MiracastIf you have a BQ device, among its options, you may have seen “Wireless screen”. As of Android 4.2, Google has introduced a new protocol that allows the diffusion of multimedia content from an Android device to other compatible ones over a Wi-Fi connection. This is known as Miracast.

Miracast wireless screen

Miracast is a protocol created by the Wi-Fi Alliance. Via Wi-Fi Direct connections in the 2.4 and 5 GHz bands, it allows video and audio content from an Android device to be displayed on another, and even share the terminal’s screen. It’s true that the connection between the transmitter and receiver isn’t always as good as one would expect, however, there are progressively more manufacturers, of televisions for example, that are incorporating Miracast compatibility into their products. Miracast supports WPA2-PSK encryption as well as DRM (digital rights management), indicating a focus on security from the very start.

Miracast uses peer-to-peer connections to send information directly from the transmitter to the receiver. All that’s required is for both to be connected to the same wireless network, an external connection to Internet is unnecessary. As for the quality of the transmitted information, Miracast can send 1080p high definition video and 5.1 surround sound. It’s important to mention that the Miracast specifications don’t say anything about a maximum latency that must be complied with. This means there’s no rule about the time that elapses between seeing an image on the transmitting device, and the moment it appears on the receiving one. This “uncontrolled” latency is not a problem as long as it remains constant (that is, as long as it’s not continually changing, causing what’s know as jitter or jittering), and as long as we don’t use Miracast for playing video games on the TV.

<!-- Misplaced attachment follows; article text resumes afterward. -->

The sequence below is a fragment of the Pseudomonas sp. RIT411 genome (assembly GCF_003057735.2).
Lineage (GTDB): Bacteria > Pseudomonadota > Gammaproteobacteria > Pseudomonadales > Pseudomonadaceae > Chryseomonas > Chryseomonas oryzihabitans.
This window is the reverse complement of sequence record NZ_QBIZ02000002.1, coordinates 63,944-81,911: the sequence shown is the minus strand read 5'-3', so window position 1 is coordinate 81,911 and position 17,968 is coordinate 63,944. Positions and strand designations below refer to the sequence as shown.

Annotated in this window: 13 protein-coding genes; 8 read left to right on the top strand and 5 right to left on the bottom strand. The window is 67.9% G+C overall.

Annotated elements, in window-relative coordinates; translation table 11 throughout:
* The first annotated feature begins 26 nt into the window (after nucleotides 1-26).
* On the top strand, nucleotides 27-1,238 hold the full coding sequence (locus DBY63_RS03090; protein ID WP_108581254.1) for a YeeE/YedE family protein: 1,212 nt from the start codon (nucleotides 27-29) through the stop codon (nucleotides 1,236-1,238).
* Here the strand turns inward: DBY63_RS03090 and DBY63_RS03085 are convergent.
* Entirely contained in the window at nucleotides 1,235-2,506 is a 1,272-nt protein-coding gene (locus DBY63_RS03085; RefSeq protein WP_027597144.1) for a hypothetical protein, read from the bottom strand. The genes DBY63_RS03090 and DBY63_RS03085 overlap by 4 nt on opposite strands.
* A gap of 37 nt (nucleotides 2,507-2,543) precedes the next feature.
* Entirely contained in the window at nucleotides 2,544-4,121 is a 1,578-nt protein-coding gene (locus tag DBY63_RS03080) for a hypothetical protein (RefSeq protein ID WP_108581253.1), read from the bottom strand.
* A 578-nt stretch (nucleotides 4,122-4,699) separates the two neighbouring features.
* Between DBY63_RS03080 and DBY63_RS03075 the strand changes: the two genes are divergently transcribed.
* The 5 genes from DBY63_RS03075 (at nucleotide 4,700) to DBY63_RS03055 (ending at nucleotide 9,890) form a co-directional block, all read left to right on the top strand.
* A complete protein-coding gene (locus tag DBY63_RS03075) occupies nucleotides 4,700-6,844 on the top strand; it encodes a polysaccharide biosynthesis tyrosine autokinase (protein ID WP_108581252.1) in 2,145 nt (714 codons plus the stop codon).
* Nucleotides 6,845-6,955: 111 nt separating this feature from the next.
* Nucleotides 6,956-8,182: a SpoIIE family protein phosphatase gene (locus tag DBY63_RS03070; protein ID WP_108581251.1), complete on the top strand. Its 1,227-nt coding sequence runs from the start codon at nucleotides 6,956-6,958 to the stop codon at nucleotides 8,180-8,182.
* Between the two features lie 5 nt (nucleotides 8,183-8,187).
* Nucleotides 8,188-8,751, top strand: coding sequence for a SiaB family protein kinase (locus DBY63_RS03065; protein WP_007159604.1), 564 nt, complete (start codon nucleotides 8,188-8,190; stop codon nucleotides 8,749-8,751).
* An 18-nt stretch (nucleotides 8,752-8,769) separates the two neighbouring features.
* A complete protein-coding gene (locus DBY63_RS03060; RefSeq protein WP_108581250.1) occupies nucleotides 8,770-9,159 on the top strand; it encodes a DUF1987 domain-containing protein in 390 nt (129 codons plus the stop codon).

Explained in a little more detail: If you are watching a film that’s being played from your BQ tablet, and it constantly takes 2 seconds for a frame that appears on the tablet to show up on the TV, then this wouldn’t pose a problem. You would only notice this lag with the very first frame, from here on each frame will fluidly follow the next (the first frame takes 2 seconds to appear on the TV, the second frame takes another 2 seconds, appearing right after the first, maintaining in this way the temporal continuity on the television). However, if the latency is not constant (sometimes 2 seconds, other times 1…), then some frames will arrive ahead of time, because the previous one still hasn’t arrived, and others will arrive later. This would make film watching somewhat unpleasant. Obviously, whether variable or constant, the latency makes it difficult to play games on the television. As an example, when you must jump to avoid an enemy, if you do this looking at the TV, then you would have done it two seconds after you should have (this is because the jump should have been done while looking at the tablet which is executing the game in real time).

Previously I mentioned that the transmitting and receiving devices must both be Miracast compatible. If your television is not, you might want to consider purchasing an HDMI Miracast dongle. These small adapters are cheap (you can find them starting at around €20), and apart from Miracast, they often support AirPlay and DLNA.

ezCast Miracast adaptor

ezCast Miracast adaptor

DLNA connections